Valentine’s Day traditions have interesting (and sometimes weird) origins

Posted by: Cathy Eng in News

The history of Valentine’s Day is rich with lore, but one thing is indisputable: people all over the world are smitten with the sweetest of the holidays, Valentine’s Day!

About one billion Valentine’s Day cards are exchanged each year, making it the second largest card sending holiday of the year. In 2018, Americans spent nearly $20 billion on chocolates, jewelry, flowers and all things Valentine.

Traditions relating to Valentine’s Day date way back to Roman times. It’s difficult to credit a single person named “Valentine” with its origin (there are at least eight St. Valentines on record). And there are at least as many accounts of the holiday’s real origin. Despite that, it officially became a holiday in 1537 as declared by England’s King Henry VIII.

Here are some other interesting stories behind Valentine’s Day traditions:

  • Signing a card from “Your Valentine” is said to originate from the imprisonment of Valentine of Terni, a bishop who secretly married couples despite a marriage ban by Roman Emperor Claudius II (who thought married men made poor soldiers). Valentine was found out and sentenced to death in 269 AD. During his imprisonment, Valentine fell in love with his jailer’s daughter, who was blind. According to the story, Valentine healed her blindness and left her a card before his death, signing it from “Your Valentine.”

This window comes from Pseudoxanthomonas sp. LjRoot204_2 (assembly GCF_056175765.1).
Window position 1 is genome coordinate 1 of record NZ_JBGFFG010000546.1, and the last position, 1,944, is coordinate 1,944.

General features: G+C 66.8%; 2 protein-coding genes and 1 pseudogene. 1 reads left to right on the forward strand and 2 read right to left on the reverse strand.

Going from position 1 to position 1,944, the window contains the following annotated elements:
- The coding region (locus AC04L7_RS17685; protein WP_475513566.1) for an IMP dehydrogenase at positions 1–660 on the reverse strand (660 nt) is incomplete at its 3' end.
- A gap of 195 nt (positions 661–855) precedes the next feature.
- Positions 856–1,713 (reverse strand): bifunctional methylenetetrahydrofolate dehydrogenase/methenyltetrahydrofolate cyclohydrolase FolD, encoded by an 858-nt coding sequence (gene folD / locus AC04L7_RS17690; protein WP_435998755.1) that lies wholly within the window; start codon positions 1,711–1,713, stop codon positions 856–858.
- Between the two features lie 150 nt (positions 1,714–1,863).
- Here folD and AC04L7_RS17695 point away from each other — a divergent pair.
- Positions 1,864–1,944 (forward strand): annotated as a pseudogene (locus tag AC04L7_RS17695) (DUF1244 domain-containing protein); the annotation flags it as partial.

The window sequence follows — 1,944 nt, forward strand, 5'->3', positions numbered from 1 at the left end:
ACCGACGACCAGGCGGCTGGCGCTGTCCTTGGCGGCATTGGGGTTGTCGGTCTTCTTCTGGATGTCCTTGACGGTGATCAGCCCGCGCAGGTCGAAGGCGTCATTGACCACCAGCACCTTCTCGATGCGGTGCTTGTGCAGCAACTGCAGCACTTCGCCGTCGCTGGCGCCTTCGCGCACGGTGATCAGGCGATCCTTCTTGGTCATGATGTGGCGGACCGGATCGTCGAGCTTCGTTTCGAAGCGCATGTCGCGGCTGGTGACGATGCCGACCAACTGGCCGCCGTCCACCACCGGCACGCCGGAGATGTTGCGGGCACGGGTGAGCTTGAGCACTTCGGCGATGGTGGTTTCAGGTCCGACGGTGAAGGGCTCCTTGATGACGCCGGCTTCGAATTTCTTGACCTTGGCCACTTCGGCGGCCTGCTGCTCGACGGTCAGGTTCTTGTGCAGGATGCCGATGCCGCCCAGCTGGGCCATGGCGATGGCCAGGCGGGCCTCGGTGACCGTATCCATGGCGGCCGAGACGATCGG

• The “X” kiss symbol (as in XOXO) became synonymous with the kiss in medieval times. Since most common people could not read or write, the X was placed on documents and a kiss was placed over it as a show of sincerity. Today, many people sign Valentine Cards with X to symbolize a kiss.
  • Wearing your heart on your sleeve used to be more than a metaphor. In the Middle Ages, young men and women drew names to see who their Valentine would be. They would wear the name pinned to their sleeve for one week so that everyone would know their supposed true feelings.
  • Sending Valentine’s Day cards dates to the early 1700s. In the 1840s, Esther Howland, known as the “Mother of the Valentine”, began selling the first mass-produced valentines in America using lace, ribbons and colorful pictures.
  • Giving chocolates to your Valentine is often credited toRichard Cadbury in the 1800s. He created a more economical production process that brought chocolate (previously only afforded by the elite class) to the masses and designed the first decorative heart-shaped box, changing Valentine’s Day forever. (We also enjoy his creme eggs at Easter!)

The Valentine’s Day Wikipedia page features many more fascinating backstories, legends and traditions!

How will you be spending your Valentine’s Day? The King & Bear is featuring a Valentine’s Dinner at the clubhouse including a special three-course dinner, live entertainment by Lou Parisi and a complimentary rose for the ladies. For more information, visit www.golfwgv.com or call 904-940-6088.

Happy Valentine’s Day!


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